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Oscar Wilde And Copyright Law

Nineteenth century writer Oscar Wilde had not yet produced the works for which he is best known when he came to the United States in 1882 for a lecture tour to promote a touring opera. He clearly was a celebrity in the making, however, and that is what brought him to the attention of Napoleon Sarony. Sarony was making a name for himself, and lots of money, in the still emerging field of photography. He took photographs of the rich and famous, to whom he paid large sums in return for the exclusive right to distribute the photographs.

Wilde posed for 27 pictures taken by Sarony. When the most famous of these was used in an advertisement without Sarony's permission, he sued. The defendant was a lithographer who was said to have reproduced many thousands of copies of the image. Sarony alleged a violation of his copyright in the photograph. The defense was that Congress had the power to protect authors' writings, but not authors' photographs, which were described as mere reproductions of nature created by the operator of a machine.

The case went all the way to the United States Supreme Court (which itself was later the subject of a formal photographic portrait by Sarony). In a decision that has been valuable to photographers and copyright seekers ever since, the Court ruled that Sarony's photograph did indeed have copyright protection. The photograph was deemed a work of art and the product of the photographer's intellectual invention, no different in nature from a novel. Rebutting the argument that taking a photograph has nothing to do with imagination, the Court described Sarony, as an art critic might have done, as having set up his subject so as to present graceful outlines, arranging and disposing the light and shade, suggesting and evoking the desired expression.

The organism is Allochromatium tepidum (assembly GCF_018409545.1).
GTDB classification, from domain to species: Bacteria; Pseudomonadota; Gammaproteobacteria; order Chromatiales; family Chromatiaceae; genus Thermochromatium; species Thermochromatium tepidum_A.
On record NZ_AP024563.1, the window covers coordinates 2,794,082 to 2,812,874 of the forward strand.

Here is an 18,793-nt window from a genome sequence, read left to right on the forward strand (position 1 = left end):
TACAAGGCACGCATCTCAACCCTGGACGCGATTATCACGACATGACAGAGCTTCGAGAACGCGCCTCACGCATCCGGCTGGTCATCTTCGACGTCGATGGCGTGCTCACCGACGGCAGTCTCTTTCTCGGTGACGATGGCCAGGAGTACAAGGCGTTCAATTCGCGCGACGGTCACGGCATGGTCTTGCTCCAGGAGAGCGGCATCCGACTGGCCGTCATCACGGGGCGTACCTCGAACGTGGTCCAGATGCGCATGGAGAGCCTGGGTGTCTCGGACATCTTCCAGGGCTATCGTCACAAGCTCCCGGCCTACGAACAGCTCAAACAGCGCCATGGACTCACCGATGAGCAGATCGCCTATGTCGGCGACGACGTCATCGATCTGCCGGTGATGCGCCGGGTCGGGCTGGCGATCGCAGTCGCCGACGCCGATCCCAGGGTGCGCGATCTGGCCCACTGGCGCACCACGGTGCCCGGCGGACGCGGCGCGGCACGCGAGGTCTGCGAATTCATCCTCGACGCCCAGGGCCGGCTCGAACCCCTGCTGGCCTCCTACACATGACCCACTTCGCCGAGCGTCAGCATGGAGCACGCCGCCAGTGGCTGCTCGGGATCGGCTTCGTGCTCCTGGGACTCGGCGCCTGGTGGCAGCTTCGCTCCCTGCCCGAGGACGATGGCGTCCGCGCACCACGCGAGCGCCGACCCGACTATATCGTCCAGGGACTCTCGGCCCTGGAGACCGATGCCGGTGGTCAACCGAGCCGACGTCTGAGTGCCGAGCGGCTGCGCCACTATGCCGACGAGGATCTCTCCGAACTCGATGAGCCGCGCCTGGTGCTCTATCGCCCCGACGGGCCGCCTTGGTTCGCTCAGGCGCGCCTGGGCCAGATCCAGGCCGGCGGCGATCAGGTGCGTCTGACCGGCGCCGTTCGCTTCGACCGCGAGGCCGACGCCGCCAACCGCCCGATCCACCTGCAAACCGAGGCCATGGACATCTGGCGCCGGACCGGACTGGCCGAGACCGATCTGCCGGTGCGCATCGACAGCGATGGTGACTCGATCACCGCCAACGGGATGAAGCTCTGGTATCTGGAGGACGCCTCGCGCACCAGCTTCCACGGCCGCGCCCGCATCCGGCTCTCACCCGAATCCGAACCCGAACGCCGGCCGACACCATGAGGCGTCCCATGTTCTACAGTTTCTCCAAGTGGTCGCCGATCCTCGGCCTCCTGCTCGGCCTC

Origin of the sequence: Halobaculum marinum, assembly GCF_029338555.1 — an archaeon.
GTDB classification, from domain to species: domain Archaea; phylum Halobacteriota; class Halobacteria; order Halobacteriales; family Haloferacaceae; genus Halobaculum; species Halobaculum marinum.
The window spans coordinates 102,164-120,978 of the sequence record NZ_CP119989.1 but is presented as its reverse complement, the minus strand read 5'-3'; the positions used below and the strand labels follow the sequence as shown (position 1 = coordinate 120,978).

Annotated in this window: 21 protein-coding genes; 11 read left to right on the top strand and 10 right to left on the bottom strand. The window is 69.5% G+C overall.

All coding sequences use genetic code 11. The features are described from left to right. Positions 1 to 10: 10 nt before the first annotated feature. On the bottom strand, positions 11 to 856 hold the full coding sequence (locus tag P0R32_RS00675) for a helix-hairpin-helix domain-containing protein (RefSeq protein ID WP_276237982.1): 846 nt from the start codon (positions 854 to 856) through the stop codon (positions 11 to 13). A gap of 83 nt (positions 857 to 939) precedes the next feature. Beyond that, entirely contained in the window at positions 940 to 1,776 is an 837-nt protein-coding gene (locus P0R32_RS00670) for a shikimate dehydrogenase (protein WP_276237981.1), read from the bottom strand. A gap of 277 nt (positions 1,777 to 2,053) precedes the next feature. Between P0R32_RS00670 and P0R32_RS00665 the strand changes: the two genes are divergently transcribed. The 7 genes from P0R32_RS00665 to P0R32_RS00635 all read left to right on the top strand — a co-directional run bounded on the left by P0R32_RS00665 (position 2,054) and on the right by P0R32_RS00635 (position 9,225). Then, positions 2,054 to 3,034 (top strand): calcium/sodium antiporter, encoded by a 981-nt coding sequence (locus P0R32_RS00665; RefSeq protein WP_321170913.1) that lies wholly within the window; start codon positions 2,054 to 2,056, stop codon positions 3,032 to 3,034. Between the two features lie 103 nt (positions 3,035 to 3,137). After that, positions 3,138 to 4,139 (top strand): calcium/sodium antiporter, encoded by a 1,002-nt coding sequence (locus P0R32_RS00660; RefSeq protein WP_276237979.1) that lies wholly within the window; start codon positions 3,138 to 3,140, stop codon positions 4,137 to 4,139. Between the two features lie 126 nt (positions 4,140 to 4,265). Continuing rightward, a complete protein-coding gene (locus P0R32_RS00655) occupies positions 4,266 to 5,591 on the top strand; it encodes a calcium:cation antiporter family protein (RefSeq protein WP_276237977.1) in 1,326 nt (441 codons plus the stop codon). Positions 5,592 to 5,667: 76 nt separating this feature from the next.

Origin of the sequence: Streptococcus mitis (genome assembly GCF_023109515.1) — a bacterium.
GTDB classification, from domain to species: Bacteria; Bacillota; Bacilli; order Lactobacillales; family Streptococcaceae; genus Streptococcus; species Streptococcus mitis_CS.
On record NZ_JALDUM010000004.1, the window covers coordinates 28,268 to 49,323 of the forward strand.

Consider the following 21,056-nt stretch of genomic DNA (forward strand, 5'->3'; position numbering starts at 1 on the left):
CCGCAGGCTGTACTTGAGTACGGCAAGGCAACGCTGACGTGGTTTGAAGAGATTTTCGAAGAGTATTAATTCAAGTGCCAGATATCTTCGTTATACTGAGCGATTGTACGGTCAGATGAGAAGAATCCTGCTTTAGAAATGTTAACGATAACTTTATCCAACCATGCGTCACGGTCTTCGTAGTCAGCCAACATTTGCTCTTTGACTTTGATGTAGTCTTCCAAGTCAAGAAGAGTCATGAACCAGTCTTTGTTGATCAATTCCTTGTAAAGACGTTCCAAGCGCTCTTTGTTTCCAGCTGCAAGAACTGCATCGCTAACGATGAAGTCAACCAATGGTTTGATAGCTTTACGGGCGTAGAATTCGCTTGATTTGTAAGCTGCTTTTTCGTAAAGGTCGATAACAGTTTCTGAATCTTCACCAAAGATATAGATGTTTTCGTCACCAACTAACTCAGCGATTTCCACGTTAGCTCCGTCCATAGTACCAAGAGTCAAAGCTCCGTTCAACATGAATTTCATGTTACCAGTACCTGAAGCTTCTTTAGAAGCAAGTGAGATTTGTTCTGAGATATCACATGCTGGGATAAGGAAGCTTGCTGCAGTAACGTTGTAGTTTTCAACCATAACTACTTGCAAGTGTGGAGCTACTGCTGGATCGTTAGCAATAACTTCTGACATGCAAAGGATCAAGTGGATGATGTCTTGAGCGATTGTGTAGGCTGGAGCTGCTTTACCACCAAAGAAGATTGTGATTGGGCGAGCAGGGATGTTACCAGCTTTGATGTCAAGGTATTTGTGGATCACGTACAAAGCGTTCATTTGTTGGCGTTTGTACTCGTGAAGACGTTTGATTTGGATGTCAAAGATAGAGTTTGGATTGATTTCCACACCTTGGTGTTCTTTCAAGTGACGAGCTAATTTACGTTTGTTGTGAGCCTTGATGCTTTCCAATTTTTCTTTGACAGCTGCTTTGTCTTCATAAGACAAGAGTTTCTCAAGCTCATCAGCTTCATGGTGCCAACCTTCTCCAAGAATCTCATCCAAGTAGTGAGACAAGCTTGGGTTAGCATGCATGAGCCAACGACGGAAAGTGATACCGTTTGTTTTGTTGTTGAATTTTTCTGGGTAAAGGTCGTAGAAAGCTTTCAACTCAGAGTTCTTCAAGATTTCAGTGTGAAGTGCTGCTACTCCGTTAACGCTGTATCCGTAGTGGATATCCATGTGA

The essential holding in Sarony's case is no less valid today, but more than a century later there are added layers of legal analysis to consider in our copyright jurisprudence. For example, in a recent case, a photographer took pictures of a blue vodka bottle for use in the vodka producer's marketing. The company then had other photographers take similar photos of the bottle and ended up using them in its advertising campaign. The first photographer sued for copyright infringement in his photographs. He reached back into the 19th century to cite the Sarony case, but lost.

The problem was not that the photographs were unworthy of copyright protection. Everyone agreed they were. However, under a doctrine that is now well established in copyright law, courts will not protect a copyrighted work if the idea underlying it can be expressed only in one way, such that the idea and the expression of it merge. The basic question in the case was, How many ways are there to create a 'product shot' of a blue vodka bottle? The court's answer was not very many.

This website is not intended to constitute legal advice or the provision of legal services. By posting and/or maintaining the website and its contents, Lucas Law does not intend to solicit business from clients located in states or jurisdictions outside of Illinois wherein Lucas Law or its individual attorney(s) are not licensed or authorized to practice law.

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